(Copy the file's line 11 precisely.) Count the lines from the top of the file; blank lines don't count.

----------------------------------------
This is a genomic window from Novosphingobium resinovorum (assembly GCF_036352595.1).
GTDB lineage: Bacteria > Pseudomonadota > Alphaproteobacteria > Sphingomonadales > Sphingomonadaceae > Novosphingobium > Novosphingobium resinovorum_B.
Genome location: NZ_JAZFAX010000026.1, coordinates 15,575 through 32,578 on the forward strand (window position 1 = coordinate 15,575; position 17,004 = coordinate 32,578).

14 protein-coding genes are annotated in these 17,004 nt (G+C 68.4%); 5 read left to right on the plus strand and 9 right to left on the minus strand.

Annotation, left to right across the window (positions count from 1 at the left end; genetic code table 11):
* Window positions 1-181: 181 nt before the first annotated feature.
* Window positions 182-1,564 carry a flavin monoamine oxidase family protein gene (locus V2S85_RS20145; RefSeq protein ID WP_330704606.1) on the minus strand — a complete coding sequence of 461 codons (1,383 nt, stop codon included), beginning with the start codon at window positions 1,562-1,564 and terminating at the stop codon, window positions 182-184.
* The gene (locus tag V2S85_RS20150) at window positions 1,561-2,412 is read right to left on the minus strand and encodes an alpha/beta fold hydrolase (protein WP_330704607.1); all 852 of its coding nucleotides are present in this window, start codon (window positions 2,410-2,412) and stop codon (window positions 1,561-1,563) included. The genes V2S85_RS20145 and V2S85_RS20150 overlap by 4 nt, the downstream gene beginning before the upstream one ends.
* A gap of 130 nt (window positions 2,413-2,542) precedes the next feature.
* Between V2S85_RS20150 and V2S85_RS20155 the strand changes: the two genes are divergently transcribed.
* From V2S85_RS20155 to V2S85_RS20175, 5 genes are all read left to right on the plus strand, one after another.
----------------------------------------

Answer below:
* From V2S85_RS20155 to V2S85_RS20175, 5 genes are all read left to right on the plus strand, one after another.